Theranos Inc. founder Elizabeth Holmes should report to prison as scheduled in April, prosecutors say, rather than living on an expensive estate while she appeals her conviction.
As Holmes fought fraud charges she lived on an estate with reportedly $13,000 in upkeep costs each month, conceived two children and “continues to show no remorse,” government lawyers said in a court filing.
Now she’s seeking to loosen restrictions on her travel, citing “vague references” to her partner Billy Evans’s work, prosecutors said.
Holmes appealed her conviction two weeks after she was ordered to serve 11 1/4 years in prison for deceiving investors in her blood-testing startup. She argued she should be allowed to remain free because there’s no risk she will flee and because she will raise “substantial issues” that may warrant a new trial. A hearing is set for March 17.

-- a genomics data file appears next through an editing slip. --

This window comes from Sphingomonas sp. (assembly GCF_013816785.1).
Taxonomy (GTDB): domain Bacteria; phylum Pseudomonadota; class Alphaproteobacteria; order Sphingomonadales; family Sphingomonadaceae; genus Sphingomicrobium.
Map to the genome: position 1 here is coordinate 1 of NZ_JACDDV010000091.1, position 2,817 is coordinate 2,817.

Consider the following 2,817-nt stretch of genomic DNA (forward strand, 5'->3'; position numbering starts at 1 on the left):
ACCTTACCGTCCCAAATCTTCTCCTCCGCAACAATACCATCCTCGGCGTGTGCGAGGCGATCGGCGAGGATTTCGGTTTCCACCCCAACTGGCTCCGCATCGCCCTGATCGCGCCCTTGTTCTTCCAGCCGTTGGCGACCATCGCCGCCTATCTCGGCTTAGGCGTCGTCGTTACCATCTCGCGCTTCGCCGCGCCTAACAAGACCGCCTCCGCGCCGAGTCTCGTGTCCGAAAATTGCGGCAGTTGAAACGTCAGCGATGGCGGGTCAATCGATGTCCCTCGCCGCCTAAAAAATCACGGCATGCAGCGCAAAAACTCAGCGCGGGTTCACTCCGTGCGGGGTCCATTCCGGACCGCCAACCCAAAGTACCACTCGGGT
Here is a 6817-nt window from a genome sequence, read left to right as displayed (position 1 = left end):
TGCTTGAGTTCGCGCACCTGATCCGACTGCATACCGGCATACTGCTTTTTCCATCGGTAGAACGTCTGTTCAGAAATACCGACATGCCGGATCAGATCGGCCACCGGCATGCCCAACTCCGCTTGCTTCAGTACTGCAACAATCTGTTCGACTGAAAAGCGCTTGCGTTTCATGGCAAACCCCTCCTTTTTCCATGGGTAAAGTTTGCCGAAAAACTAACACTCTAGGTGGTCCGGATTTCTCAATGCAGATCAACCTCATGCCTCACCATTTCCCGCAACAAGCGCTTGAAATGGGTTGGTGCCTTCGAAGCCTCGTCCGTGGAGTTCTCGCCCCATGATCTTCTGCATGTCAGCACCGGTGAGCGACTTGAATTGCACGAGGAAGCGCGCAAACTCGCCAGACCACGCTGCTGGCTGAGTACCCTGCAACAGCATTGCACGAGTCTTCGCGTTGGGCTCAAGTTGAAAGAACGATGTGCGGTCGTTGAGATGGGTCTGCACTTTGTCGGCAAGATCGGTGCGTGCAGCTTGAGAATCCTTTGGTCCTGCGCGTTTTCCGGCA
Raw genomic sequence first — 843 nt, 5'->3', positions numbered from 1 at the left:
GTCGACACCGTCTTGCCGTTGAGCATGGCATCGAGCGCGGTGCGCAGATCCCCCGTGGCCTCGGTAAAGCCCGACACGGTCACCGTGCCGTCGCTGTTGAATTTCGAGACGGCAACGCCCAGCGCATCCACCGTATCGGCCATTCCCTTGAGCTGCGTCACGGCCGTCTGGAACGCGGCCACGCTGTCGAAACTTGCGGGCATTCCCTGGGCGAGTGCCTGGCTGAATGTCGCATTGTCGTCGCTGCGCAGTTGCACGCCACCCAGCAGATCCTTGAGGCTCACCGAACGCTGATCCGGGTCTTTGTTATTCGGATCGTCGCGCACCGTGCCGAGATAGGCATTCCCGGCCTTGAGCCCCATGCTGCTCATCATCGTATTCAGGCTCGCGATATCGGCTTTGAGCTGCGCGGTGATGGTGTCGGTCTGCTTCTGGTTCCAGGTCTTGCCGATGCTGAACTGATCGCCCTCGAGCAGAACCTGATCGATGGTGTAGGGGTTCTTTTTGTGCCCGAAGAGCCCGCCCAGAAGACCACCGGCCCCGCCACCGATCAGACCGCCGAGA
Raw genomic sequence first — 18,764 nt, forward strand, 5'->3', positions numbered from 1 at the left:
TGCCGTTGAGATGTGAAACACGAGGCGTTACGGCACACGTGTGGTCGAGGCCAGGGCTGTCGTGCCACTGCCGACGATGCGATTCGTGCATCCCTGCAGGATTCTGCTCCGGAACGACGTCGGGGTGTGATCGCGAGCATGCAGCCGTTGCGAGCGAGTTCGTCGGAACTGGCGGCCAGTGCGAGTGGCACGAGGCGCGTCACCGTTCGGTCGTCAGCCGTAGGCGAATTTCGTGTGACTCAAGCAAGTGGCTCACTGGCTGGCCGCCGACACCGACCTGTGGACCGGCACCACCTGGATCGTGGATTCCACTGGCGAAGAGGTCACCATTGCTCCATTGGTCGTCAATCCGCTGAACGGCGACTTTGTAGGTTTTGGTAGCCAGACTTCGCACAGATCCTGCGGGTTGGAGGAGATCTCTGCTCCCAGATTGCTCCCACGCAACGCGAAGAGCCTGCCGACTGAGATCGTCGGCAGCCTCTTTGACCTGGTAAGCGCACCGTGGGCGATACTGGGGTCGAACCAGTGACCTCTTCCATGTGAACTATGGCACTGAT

The government said Holmes can’t show “she does not present a danger to the community.”
“Despite the breadth of her conduct, defendant has not acknowledged the fraudulent nature of her conduct, rendering it more likely that she will repeat it in the future,” the US said in Thursday’s filing. Prosecutors said when Holmes was interviewed by probation officials, she shared a list of her patents related to blood-testing and said she wants to keep working on them as a future source of income.
US District Judge Edward Davila already gave Holmes a “generous” 4-1/2 month period after sentencing to have her second baby before she must surrender for prison and the “time has come” for her to do her time behind bars for crimes committed almost a decade ago, prosecutors said. “There are not two systems of justice — one for the wealthy and one for the poor — there is one criminal justice system in this country.”
This article was provided by Bloomberg News.